Who We’re Fighting For

Imagine living in 28 places by the time you’re 16 — moving, on average, at least twice a year. Now imagine that this awful cycle began when you were only 5 years old, too young to make sense of the instability — or why your parents aren’t by your side.

This is just what happened to Sarah* after she entered foster care. When Children’s Rights learned of her case, Sarah had been in and out of institutions for six years. The state had never made the effort to find her a permanent family, even though she was available for adoption.

Right now, Children’s Rights’ docket includes approximately 35 named plaintiffs in four states — Arizona, Rhode Island, South Carolina and Texas. These young people represent thousands of children who are at risk of harm in state care. And while each child is unique, the injustices they endure can be all too common:

  • Physical and sexual abuse. Children who are maltreated by their parents must be protected from further harm. This was not the case for Michelle. One foster mother beat her with a belt on her arms, legs, back and buttocks and encouraged a foster sibling to be physically aggressive toward her, saying Michelle “needed it.” Michelle disclosed that another foster mother choked her, but the state failed to properly investigate her allegations.
  • Unnecessary Institutionalization. At just 5 years old, Zahara was placed in a high-security institution designed for children with severe mental health needs. She threatened to commit suicide while at the facility, and described the some six months that she spent there as the “worst time in [her] life.”
  • Too many drugs. Children in foster care are prescribed powerful psychotropic medications at a rate much higher than kids overall. When Andrew entered foster care, he was prescribed psychotropic drugs – for the first time in his life – without even receiving a mental health assessment.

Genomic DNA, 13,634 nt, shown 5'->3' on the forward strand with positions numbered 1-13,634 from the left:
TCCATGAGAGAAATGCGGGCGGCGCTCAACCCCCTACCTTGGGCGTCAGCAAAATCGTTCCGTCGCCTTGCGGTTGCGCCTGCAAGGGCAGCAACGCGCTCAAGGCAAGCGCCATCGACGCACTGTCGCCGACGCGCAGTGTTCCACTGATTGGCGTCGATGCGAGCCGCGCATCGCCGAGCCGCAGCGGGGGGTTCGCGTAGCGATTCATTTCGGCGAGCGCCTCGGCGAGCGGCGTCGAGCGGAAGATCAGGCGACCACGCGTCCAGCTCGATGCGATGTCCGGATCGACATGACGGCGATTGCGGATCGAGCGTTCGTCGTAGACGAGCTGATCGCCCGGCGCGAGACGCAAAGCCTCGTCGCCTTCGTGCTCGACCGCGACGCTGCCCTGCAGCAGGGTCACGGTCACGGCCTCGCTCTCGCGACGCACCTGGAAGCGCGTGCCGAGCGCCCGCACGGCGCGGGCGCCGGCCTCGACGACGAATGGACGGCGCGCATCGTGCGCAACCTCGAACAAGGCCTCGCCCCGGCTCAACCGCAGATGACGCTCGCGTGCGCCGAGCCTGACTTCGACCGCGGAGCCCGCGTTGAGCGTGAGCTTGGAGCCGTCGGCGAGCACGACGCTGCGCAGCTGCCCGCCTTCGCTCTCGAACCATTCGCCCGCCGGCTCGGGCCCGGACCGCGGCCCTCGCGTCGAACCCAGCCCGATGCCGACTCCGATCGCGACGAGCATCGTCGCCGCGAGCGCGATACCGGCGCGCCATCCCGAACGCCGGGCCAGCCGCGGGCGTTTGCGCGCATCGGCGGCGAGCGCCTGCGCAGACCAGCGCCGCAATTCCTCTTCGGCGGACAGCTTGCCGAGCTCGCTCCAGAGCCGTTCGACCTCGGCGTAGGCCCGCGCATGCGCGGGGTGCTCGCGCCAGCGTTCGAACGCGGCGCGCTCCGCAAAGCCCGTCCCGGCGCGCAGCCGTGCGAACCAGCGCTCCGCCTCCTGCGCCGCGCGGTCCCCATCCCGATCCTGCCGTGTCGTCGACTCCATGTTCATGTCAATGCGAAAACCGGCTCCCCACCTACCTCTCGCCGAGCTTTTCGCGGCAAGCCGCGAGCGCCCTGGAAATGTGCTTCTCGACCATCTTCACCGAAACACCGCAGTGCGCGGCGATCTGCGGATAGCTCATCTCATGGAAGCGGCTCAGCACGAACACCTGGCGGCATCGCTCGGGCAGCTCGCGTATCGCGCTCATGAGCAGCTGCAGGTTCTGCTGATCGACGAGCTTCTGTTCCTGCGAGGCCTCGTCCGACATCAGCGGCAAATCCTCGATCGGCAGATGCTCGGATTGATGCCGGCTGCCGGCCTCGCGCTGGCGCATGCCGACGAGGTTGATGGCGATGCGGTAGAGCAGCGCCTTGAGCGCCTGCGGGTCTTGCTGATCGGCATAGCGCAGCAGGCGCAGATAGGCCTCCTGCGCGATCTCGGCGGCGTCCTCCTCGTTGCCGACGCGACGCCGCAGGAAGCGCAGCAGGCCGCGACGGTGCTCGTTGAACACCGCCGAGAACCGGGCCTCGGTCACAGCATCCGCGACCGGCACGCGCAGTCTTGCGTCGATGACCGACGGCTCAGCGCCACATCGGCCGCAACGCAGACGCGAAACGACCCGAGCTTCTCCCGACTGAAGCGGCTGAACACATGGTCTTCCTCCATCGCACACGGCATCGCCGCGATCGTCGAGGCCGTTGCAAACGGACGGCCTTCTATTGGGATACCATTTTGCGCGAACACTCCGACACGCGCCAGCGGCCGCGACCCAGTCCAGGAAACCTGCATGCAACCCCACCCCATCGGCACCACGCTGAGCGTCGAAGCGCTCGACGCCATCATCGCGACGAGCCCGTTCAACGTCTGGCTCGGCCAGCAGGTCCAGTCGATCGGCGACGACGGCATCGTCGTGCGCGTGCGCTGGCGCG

• Too few permanent homes. Even though Zeke’s mother was arrested for murder, he wasn’t made eligible for adoption for two years.  Another boy, Bryce, said “I feel like I get tossed around like a bag of chips.” He has spent half his life being moved through foster homes, group homes, shelters and hospitals and does not expect to join a loving family.
  • Severed family connections. Siblings Mark, Darcy, Aiden and Jane, aged 3-7, have a goal of reunification, but didn’t see their mother for the first four months they were in state care, and initially were placed 2 ½ hours from her home. Another child, 7-year-old Charles, has only had one visit with one of his two sisters, even though they are the only people with whom he has meaningful attachments.
  • Too many caseworkers. Kendra had 11 caseworkers in only nine years. Tragically, she experienced at least 31 placement moves between the ages of 8 and 17. Low pay, a lack of training and outrageously high caseloads ensure excessive caseworker turnover in many states.

The kids Children’s Rights represents illustrate some of the tragic realities of foster care. When our skilled and compassionate attorneys file lawsuits on behalf of children in state care, we address these issues and more. Why? We consider it our moral imperative to ensure that kids in foster care are supported and protected. We hope you will join us in our fight to defend America’s abused and neglected children.

*Names have been changed to protect the identities of minor children.